Dealing with the need for churn
Churn is not cheap — Paddy Hastings
While you cannot design office accommodation that will never need rearranging, you can design for flexibility and ease of change — as PADDY HASTINGS explains.Churn is the rapid turnover of moving people and their equipment from one place to another. It could also involve erecting and dismantling partitioning, and reshaping the building layout to suit a particular business need. The business needs could be the initiation of a new project or product, downsizing or increasing numbers of personnel, relocation of the business etc. Executing churn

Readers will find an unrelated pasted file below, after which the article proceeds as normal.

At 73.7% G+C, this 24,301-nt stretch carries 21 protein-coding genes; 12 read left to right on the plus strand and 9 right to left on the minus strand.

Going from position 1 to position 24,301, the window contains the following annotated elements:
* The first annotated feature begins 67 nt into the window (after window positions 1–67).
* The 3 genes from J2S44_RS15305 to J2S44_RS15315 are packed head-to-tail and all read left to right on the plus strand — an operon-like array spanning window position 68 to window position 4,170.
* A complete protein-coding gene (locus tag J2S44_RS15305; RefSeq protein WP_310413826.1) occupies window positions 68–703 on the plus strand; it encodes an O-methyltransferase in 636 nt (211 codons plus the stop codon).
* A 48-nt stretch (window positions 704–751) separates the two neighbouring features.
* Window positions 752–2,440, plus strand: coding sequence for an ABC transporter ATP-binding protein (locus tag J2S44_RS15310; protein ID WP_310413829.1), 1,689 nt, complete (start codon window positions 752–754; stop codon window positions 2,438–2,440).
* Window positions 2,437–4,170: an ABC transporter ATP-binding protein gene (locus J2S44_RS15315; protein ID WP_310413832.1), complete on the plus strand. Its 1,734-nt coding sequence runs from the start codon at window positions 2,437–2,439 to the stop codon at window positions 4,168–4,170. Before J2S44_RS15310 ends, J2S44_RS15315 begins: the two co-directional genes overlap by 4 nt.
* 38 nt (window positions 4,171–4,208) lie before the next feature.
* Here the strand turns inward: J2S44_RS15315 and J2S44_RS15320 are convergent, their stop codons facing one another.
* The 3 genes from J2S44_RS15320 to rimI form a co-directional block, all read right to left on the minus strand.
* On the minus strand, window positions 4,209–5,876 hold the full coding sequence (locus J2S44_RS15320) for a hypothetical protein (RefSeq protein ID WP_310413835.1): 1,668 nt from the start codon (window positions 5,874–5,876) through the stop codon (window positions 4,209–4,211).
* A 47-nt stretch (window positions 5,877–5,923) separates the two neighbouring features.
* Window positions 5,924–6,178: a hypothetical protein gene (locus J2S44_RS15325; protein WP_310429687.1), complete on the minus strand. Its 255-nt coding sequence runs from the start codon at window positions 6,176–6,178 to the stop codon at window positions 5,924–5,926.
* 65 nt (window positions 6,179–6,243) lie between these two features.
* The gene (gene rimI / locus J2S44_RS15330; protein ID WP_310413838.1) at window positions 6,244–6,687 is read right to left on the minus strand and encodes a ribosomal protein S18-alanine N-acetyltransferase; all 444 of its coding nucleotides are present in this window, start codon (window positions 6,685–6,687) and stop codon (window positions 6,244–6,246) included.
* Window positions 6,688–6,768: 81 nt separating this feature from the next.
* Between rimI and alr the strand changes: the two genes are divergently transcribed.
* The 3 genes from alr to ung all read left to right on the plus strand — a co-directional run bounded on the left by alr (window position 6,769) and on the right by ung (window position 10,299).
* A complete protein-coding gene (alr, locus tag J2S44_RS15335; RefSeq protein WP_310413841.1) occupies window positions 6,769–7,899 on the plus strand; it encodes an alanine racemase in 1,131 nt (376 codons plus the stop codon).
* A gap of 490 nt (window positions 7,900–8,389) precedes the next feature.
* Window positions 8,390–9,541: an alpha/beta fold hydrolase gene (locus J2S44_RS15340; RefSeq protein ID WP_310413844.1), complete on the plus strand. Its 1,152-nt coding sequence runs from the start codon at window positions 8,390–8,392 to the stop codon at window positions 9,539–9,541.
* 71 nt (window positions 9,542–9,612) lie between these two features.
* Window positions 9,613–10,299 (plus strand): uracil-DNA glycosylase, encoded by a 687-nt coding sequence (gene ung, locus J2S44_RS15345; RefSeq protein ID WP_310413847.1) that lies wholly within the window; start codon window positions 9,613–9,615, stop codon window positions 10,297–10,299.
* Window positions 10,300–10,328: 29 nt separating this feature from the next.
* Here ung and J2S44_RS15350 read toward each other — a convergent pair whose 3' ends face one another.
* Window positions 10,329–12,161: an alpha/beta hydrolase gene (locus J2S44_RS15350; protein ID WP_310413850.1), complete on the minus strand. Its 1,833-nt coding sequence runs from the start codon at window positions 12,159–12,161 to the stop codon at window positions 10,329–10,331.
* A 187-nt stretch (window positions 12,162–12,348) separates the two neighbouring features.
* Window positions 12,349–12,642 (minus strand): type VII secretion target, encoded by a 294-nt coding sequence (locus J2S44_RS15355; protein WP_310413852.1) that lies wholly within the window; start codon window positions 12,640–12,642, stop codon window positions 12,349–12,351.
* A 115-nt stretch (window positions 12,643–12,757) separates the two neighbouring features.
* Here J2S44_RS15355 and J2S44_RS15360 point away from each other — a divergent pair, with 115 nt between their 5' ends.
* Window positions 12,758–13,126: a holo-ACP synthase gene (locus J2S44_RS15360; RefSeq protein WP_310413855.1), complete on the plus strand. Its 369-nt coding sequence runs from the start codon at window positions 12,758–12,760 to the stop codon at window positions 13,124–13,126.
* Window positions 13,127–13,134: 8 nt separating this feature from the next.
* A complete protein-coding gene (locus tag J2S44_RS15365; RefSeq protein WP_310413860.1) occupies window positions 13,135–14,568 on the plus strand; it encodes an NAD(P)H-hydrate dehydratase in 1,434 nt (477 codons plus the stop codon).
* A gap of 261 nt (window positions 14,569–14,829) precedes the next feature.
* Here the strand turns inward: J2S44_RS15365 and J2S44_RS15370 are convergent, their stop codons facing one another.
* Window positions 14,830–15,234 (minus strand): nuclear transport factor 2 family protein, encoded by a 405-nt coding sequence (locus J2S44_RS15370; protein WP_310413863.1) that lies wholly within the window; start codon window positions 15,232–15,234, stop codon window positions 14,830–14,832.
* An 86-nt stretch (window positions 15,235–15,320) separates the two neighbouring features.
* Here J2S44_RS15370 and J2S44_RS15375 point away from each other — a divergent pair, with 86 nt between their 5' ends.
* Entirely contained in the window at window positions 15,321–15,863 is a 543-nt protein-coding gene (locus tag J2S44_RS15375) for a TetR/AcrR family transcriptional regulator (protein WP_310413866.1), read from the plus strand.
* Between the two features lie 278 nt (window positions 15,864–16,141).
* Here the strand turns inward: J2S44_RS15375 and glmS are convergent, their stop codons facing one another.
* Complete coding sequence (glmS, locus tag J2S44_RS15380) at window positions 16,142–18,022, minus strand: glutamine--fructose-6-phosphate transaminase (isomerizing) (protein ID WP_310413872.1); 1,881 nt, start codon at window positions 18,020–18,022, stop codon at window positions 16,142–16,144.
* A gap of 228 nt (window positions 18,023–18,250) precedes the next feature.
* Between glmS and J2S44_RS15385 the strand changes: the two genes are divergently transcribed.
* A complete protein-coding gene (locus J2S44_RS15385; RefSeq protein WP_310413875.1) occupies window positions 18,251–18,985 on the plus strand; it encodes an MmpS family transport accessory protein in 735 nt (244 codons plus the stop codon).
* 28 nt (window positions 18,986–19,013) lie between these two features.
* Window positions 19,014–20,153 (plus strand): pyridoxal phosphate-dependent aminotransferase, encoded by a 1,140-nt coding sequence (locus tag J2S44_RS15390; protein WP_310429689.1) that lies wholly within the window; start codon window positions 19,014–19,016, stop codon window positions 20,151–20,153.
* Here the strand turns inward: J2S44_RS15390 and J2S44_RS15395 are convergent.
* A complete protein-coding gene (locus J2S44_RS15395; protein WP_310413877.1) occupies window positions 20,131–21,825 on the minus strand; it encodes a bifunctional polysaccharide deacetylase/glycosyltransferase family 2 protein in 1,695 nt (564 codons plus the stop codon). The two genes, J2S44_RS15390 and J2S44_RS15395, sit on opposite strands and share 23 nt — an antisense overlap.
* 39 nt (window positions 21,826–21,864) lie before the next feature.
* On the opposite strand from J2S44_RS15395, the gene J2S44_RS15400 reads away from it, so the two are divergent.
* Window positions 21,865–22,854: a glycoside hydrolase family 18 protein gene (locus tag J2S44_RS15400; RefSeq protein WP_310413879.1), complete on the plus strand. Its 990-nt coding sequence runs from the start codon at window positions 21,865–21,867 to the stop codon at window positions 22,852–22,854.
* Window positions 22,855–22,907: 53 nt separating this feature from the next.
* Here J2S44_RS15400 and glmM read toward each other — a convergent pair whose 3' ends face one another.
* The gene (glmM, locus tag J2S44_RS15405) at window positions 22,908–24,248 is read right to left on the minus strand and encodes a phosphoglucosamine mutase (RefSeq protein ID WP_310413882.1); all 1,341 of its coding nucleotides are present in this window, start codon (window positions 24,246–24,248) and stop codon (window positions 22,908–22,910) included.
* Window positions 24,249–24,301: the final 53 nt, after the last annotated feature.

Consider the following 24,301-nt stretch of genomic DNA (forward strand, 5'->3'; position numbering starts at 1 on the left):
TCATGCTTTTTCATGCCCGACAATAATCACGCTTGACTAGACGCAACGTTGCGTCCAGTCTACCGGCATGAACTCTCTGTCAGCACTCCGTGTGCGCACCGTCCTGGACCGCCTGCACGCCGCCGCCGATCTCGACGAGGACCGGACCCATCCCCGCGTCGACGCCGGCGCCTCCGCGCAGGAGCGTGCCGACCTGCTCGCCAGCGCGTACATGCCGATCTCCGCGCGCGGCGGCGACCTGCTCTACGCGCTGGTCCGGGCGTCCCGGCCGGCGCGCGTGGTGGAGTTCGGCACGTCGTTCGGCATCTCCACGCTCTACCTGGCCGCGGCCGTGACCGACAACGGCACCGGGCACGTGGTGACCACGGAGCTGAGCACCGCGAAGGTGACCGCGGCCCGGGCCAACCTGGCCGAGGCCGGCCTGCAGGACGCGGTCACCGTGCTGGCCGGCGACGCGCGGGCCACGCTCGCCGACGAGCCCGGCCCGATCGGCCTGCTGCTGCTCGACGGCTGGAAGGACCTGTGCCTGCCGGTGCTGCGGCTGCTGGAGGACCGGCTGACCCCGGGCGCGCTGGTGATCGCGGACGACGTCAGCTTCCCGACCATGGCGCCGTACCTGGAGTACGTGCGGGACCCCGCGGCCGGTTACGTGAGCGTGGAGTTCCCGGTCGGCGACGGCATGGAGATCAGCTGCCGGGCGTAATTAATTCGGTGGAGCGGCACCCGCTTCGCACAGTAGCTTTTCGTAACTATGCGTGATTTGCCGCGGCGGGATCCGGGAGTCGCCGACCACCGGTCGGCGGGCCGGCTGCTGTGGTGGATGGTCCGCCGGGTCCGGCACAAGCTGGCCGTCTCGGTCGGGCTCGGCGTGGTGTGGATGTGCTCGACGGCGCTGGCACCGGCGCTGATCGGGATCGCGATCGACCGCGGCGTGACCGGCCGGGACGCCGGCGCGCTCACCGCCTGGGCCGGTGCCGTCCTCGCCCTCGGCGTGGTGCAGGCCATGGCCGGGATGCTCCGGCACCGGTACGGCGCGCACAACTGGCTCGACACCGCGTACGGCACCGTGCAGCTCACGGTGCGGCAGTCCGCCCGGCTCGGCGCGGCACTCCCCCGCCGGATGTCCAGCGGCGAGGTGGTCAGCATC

The process of churn is not cheap. It will usually be carried out at night or over a weekend to minimise disruption to business operations. Many types of people are needed to process the moves; porters; internal office builders; IT data and voice technicians; electricians; furniture fitters; BEMS and fire alarm specialists for reconfiguration of environmental controls for changes in layouts; and security officers for access control. It is desirable for any business to streamline the churn process to save costs. When the building is in the design stage, the services engineer can play a large part in designing flexible services installations that would adapt for future change in technology or changes in building operation. For example, wireless LAN technology and Dect phones (dedicated building mobile phone system) for data and voice are known technologies. Dect phones allow people in a building to be moved without having to transfer telephone numbers as in fixed lines. Wireless LAN will allow freedom for network connectivity without a structured cabling system. Encryption codes would provide network security. The ceiling areas will be fitted with antennae to cover the office spaces. The antennae would be geographically located to cover the office spaces in a similar way to fire-alarm smoke sensors (if fitted). Plug-and-play